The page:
World News – After five detainees from Guantanamo Bay were swapped for the only American soldier held captive in Afghanistan, the Taliban leader Mullah Omar delivered a rare statement Sunday calling the trade a “great victory.”
Omar called for release of “all those who have been imprisoned for defending the honor and freedom of their country,” and he thanked the “faithful Muslim nation of Afghanistan,” the Amir of Qatar for his “tireless efforts” to secure the swap, as well as Bergdahl’s captors.
“May Allah grant all of them with rewards,” the statement says.
The American soldier, U.S. Army Sgt. Bowe Bergdahl, 28, arrived at a medical facility in Germany on Sunday after being held for five years in captivity.
A Taliban commander told NBC News that Bergdahl’s release came after weeks of talking, and after a similar — but failed — effort two years ago. Secretary of Defense Chuck Hagel described the latest talks as a response to intelligence that detailed Bergdahl’s declining health.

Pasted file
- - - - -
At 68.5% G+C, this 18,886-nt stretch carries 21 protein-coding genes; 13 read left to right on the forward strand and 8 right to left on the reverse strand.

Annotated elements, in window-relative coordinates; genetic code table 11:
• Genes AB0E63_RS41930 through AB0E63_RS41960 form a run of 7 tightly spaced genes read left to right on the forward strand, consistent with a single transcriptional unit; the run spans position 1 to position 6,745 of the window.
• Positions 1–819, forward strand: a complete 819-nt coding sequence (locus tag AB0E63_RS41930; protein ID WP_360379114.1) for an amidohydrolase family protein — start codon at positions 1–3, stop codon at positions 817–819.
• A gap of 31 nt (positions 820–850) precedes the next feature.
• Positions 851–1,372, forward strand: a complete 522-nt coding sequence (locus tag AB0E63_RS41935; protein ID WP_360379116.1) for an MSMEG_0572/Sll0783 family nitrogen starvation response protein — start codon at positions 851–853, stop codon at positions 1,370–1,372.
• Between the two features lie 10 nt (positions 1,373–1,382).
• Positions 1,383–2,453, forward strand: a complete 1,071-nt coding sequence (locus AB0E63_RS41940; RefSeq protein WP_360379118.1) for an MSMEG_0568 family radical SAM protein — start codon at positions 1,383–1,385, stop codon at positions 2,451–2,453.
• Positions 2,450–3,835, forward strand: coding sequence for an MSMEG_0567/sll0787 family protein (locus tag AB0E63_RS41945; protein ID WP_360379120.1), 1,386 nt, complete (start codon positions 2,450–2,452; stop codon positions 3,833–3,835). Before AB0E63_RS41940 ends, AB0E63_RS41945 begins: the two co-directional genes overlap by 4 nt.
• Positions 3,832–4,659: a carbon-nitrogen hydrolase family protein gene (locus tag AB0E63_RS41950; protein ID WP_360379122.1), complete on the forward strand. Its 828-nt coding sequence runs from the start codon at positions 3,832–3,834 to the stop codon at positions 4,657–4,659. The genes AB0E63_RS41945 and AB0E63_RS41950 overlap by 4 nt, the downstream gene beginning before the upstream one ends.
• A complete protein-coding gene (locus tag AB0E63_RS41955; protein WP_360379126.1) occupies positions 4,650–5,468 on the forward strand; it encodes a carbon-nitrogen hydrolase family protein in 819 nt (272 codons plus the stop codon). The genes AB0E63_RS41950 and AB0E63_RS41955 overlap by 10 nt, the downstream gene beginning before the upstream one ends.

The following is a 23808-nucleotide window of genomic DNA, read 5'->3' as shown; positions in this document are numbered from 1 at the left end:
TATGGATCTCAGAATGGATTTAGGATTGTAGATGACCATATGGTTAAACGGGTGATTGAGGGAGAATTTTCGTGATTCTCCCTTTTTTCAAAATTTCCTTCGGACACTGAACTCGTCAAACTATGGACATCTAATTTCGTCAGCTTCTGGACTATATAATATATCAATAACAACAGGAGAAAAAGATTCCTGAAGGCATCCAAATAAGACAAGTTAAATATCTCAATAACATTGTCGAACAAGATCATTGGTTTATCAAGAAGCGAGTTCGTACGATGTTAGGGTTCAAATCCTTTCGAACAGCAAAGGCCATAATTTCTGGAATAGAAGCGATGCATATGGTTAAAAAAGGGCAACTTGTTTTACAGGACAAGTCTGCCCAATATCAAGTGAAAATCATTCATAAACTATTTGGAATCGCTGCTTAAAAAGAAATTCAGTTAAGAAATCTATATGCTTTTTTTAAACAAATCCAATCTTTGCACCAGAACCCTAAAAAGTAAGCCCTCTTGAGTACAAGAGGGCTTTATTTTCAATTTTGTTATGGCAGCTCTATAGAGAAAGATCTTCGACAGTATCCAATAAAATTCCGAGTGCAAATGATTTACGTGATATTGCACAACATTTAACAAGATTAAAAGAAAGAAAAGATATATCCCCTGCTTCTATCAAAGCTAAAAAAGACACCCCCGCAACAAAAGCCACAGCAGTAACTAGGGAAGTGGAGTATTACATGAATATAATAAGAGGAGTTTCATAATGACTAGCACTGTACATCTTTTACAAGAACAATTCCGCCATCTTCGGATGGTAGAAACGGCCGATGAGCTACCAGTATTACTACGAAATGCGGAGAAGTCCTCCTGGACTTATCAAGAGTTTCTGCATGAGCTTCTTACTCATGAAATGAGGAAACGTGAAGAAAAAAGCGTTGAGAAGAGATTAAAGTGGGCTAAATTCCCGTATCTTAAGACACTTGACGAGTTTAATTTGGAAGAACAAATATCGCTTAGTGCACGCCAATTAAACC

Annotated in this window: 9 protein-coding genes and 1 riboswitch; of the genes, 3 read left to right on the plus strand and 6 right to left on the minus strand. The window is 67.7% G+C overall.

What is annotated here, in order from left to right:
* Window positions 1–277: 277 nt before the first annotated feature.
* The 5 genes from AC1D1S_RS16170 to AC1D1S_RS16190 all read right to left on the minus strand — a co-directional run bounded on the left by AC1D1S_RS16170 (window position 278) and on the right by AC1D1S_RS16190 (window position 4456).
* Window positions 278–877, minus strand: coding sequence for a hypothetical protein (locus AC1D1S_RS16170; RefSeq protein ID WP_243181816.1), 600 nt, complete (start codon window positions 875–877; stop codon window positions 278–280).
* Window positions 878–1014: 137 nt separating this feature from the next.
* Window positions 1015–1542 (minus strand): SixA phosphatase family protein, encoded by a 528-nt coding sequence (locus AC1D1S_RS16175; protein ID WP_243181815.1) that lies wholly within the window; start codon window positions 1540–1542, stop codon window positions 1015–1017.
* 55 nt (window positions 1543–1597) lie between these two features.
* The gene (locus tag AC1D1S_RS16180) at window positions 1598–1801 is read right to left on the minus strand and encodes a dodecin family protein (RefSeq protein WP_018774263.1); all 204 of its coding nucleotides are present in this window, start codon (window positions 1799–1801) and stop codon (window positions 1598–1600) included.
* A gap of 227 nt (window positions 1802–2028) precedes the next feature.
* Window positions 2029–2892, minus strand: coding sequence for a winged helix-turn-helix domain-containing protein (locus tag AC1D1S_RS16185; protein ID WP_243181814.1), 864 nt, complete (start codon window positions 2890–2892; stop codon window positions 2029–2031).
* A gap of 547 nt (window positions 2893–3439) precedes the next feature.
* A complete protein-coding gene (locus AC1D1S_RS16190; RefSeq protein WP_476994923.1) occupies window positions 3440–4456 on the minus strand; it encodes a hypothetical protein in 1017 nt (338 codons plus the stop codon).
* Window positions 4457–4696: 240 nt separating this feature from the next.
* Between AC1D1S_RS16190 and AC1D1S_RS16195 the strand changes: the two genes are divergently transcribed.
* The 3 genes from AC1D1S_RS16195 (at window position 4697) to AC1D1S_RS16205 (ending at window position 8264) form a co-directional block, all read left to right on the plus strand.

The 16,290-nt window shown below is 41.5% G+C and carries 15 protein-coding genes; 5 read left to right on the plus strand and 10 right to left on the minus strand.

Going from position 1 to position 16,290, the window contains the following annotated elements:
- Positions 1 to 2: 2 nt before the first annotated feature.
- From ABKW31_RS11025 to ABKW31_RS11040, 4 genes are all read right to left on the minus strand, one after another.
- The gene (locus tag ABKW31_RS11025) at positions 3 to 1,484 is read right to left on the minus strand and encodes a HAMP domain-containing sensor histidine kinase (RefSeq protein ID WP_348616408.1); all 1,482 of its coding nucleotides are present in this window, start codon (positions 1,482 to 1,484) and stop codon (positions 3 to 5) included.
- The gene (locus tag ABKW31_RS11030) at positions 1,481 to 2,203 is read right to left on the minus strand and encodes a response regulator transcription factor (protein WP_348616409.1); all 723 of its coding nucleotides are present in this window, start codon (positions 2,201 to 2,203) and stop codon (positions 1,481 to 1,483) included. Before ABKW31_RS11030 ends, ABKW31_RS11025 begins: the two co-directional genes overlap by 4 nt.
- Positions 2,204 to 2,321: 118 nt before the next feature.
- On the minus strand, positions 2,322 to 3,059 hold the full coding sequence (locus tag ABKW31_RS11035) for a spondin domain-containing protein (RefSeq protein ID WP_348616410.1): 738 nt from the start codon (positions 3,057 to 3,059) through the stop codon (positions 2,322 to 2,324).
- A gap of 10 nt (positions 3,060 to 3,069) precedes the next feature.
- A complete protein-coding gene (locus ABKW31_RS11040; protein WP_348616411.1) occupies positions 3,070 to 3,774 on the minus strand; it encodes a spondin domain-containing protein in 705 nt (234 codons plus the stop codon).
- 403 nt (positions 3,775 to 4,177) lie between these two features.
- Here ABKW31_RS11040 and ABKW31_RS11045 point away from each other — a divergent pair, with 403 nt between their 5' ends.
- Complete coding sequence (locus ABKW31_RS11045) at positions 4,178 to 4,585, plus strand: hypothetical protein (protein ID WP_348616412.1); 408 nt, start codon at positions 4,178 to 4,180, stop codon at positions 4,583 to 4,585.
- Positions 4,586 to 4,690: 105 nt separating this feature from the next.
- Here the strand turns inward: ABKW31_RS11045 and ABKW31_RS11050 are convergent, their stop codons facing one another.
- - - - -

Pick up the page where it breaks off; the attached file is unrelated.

“This was essentially an operation to save the life of Sgt. Bergdahl,” Hagel told NBC’s Meet the Press on Sunday.
In an emotional news conference, Bergdahl’s parents — who had not spoken to their son — recalled how hard they had worked to secure his release and how difficult the transition home will likely be.
“It’s like a diver going deep,” said Bergdahl’s father, Bob, adding, “If he comes back up too fast it could kill him.”
Bergdahl vanished five years ago with only a compass and a bottle of water after reportedly walking away from a military base in Eastern Afghanistan.
In a statement, President Obama called the release a “reminder of America’s unwavering commitment to leave no man or woman on the battlefield.”
By —Tim Stelloh, nbcnews.com
Editor’s Take – Rep. Mike Rogers of Michigan stated “”This fundamental shift in U.S. policy signals to terrorists around the world a greater incentive to take U.S. hostages”.
I thought that it was US policy not to negotiate with terrorists, but perhaps that has changed.
I am happy for the release of our soldier today, but at what future costs was this swap?